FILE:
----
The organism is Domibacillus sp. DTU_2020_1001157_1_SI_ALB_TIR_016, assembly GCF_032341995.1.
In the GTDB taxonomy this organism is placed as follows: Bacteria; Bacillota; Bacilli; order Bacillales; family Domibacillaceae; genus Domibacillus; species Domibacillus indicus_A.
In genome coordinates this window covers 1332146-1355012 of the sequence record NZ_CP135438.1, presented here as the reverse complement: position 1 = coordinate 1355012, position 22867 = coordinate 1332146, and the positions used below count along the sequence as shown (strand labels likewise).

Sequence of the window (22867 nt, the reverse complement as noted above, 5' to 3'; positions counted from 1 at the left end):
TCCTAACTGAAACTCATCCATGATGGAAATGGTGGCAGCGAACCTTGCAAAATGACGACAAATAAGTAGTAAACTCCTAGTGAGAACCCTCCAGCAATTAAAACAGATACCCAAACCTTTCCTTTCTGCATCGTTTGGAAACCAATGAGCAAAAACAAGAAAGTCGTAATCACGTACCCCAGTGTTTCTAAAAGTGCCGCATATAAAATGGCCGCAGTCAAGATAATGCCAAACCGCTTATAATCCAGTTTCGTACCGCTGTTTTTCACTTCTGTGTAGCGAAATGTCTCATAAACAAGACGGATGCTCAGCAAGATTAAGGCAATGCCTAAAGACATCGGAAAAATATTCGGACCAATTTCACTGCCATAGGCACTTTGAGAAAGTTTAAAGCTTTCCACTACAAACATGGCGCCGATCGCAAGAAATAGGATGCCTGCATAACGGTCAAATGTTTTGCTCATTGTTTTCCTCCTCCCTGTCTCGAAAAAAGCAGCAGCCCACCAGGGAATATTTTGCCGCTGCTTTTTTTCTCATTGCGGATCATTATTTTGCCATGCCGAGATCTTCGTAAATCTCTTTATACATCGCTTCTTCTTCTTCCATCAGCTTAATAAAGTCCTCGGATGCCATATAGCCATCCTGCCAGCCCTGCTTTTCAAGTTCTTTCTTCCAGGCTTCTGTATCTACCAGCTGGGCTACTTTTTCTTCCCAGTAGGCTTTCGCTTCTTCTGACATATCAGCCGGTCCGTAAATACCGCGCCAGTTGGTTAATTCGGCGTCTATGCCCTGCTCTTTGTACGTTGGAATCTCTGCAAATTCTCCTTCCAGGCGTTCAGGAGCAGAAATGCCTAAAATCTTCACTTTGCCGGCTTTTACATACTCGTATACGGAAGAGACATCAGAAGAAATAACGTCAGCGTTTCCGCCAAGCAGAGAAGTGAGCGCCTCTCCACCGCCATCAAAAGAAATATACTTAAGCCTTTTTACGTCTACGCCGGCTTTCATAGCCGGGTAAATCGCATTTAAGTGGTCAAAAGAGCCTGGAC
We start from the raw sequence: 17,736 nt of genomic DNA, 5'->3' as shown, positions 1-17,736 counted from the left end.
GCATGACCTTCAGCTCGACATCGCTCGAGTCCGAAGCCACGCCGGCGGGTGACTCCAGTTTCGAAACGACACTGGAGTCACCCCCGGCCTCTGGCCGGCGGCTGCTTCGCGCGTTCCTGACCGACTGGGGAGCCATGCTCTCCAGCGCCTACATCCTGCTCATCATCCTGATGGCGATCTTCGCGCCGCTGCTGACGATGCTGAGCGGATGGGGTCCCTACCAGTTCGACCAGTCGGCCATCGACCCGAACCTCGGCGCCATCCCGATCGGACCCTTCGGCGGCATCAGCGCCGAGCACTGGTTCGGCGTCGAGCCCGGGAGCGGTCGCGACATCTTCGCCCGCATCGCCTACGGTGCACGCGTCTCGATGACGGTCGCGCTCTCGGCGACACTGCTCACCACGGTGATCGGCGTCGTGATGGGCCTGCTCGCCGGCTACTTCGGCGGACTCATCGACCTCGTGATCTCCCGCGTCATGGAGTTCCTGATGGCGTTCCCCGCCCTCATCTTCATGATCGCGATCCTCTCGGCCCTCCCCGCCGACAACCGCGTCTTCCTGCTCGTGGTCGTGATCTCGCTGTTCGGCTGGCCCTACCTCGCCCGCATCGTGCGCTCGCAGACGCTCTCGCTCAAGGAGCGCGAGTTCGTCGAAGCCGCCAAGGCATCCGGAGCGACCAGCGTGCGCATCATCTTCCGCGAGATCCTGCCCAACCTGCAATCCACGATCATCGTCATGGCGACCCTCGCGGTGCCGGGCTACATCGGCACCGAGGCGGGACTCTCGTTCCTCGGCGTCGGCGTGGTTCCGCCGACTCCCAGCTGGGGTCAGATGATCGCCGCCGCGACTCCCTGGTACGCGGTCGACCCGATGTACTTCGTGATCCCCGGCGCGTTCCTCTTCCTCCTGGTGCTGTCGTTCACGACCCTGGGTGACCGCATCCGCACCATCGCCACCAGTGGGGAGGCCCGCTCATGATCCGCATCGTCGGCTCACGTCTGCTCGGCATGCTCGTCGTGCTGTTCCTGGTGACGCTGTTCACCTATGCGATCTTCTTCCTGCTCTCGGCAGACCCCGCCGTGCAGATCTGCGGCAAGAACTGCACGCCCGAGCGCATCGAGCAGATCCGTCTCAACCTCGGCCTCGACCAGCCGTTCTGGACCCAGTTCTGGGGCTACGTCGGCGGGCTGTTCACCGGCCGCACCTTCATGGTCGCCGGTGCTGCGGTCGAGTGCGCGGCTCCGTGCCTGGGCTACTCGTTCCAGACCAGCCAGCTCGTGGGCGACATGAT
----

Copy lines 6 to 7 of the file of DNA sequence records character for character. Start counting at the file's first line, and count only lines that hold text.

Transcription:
We start from the raw sequence: 17,736 nt of genomic DNA, 5'->3' as shown, positions 1-17,736 counted from the left end.
GCATGACCTTCAGCTCGACATCGCTCGAGTCCGAAGCCACGCCGGCGGGTGACTCCAGTTTCGAAACGACACTGGAGTCACCCCCGGCCTCTGGCCGGCGGCTGCTTCGCGCGTTCCTGACCGACTGGGGAGCCATGCTCTCCAGCGCCTACATCCTGCTCATCATCCTGATGGCGATCTTCGCGCCGCTGCTGACGATGCTGAGCGGATGGGGTCCCTACCAGTTCGACCAGTCGGCCATCGACCCGAACCTCGGCGCCATCCCGATCGGACCCTTCGGCGGCATCAGCGCCGAGCACTGGTTCGGCGTCGAGCCCGGGAGCGGTCGCGACATCTTCGCCCGCATCGCCTACGGTGCACGCGTCTCGATGACGGTCGCGCTCTCGGCGACACTGCTCACCACGGTGATCGGCGTCGTGATGGGCCTGCTCGCCGGCTACTTCGGCGGACTCATCGACCTCGTGATCTCCCGCGTCATGGAGTTCCTGATGGCGTTCCCCGCCCTCATCTTCATGATCGCGATCCTCTCGGCCCTCCCCGCCGACAACCGCGTCTTCCTGCTCGTGGTCGTGATCTCGCTGTTCGGCTGGCCCTACCTCGCCCGCATCGTGCGCTCGCAGACGCTCTCGCTCAAGGAGCGCGAGTTCGTCGAAGCCGCCAAGGCATCCGGAGCGACCAGCGTGCGCATCATCTTCCGCGAGATCCTGCCCAACCTGCAATCCACGATCATCGTCATGGCGACCCTCGCGGTGCCGGGCTACATCGGCACCGAGGCGGGACTCTCGTTCCTCGGCGTCGGCGTGGTTCCGCCGACTCCCAGCTGGGGTCAGATGATCGCCGCCGCGACTCCCTGGTACGCGGTCGACCCGATGTACTTCGTGATCCCCGGCGCGTTCCTCTTCCTCCTGGTGCTGTCGTTCACGACCCTGGGTGACCGCATCCGCACCATCGCCACCAGTGGGGAGGCCCGCTCATGATCCGCATCGTCGGCTCACGTCTGCTCGGCATGCTCGTCGTGCTGTTCCTGGTGACGCTGTTCACCTATGCGATCTTCTTCCTGCTCTCGGCAGACCCCGCCGTGCAGATCTGCGGCAAGAACTGCACGCCCGAGCGCATCGAGCAGATCCGTCTCAACCTCGGCCTCGACCAGCCGTTCTGGACCCAGTTCTGGGGCTACGTCGGCGGGCTGTTCACCGGCCGCACCTTCATGGTCGCCGGTGCTGCGGTCGAGTGCGCGGCTCCGTGCCTGGGCTACTCGTTCCAGACCAGCCAGCTCGTGGGCGACATGAT